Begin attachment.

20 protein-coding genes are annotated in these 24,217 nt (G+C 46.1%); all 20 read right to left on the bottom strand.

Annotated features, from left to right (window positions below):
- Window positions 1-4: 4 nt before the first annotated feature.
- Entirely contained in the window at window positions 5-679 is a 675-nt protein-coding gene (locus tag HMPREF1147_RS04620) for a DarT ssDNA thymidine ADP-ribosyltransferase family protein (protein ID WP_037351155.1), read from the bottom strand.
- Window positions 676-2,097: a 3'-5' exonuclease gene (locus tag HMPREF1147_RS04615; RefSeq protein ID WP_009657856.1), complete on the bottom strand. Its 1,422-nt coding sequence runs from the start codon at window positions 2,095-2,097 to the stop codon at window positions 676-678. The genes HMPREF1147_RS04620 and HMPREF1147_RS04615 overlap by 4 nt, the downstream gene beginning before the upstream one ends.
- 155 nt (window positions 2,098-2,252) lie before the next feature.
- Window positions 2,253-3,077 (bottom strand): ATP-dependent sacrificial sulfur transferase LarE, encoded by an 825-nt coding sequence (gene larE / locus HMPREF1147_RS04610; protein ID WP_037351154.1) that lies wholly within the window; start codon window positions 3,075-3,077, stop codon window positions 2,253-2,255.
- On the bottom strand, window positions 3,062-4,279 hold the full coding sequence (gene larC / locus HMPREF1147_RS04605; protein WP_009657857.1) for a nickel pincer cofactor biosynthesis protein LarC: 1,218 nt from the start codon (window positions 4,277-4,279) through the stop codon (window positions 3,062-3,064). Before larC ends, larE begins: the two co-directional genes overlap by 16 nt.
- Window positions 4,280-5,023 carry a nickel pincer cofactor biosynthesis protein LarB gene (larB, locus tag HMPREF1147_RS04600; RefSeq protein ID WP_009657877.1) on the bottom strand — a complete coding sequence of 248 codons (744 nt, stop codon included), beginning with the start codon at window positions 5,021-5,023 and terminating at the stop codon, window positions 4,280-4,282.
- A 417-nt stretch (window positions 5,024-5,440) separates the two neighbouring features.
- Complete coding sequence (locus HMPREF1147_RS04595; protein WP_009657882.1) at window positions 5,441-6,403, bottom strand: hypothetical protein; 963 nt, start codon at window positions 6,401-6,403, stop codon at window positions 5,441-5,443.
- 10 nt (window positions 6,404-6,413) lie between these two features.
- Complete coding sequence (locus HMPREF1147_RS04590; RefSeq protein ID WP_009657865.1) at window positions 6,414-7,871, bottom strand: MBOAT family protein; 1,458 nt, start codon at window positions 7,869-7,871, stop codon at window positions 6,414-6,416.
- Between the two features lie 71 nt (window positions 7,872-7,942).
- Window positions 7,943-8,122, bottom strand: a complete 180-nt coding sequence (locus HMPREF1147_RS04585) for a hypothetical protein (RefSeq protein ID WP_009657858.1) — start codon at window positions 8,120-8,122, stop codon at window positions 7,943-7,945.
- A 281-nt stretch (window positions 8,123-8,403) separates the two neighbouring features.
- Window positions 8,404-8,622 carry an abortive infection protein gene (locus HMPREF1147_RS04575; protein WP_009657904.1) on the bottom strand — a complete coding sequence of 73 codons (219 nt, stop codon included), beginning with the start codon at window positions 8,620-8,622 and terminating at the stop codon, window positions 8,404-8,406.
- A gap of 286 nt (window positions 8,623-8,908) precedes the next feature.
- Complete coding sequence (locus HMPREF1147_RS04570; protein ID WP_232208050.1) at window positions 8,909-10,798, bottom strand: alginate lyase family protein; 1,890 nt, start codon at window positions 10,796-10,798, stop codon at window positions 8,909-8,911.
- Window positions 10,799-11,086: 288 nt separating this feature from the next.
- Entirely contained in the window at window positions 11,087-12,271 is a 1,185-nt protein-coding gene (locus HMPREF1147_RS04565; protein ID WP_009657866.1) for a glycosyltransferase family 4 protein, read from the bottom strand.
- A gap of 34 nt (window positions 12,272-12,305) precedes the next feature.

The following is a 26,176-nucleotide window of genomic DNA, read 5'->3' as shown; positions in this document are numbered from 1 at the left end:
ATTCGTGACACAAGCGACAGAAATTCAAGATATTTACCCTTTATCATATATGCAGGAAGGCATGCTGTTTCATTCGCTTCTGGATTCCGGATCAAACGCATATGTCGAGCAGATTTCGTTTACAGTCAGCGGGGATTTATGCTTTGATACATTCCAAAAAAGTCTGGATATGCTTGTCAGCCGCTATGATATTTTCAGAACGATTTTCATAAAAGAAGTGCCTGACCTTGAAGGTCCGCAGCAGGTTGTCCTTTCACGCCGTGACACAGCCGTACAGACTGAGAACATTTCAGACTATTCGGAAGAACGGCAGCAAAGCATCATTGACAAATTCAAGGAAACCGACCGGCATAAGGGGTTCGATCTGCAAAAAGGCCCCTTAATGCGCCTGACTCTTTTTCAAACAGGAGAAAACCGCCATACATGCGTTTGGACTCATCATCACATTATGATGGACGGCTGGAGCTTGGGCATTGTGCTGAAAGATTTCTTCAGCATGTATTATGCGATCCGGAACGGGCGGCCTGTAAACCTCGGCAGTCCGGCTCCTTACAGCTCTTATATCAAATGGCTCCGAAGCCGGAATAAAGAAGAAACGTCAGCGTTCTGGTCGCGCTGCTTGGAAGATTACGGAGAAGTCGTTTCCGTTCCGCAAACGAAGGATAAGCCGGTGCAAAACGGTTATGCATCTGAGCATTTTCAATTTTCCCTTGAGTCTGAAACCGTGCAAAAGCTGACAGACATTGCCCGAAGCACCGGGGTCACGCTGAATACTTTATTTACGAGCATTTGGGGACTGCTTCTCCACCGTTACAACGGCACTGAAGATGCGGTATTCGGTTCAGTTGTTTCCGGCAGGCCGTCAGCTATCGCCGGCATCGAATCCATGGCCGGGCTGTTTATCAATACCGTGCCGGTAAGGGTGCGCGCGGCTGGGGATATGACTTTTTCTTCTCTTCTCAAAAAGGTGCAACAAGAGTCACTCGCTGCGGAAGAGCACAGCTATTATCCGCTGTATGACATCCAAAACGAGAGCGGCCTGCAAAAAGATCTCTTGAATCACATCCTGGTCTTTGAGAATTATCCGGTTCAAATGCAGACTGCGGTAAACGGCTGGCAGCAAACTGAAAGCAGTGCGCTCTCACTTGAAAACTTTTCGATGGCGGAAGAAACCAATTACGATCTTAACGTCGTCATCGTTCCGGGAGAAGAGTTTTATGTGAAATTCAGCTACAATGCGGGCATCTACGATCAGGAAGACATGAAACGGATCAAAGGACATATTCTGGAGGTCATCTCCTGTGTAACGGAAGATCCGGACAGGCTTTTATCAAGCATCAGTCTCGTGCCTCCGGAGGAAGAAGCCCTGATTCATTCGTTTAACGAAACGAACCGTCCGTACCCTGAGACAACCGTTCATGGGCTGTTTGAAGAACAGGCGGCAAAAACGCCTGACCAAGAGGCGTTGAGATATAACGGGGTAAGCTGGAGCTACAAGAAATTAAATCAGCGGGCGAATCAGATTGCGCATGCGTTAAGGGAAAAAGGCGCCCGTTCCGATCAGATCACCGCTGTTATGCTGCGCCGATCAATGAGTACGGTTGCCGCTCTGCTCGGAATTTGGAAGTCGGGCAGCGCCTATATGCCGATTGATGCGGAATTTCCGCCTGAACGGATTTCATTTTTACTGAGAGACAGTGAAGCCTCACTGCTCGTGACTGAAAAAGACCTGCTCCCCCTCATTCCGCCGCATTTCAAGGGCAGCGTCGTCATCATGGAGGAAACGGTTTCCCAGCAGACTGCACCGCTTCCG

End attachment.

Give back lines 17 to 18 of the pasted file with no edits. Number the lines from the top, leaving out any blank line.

- Window positions 8,404-8,622 carry an abortive infection protein gene (locus HMPREF1147_RS04575; protein WP_009657904.1) on the bottom strand — a complete coding sequence of 73 codons (219 nt, stop codon included), beginning with the start codon at window positions 8,620-8,622 and terminating at the stop codon, window positions 8,404-8,406.
- A gap of 286 nt (window positions 8,623-8,908) precedes the next feature.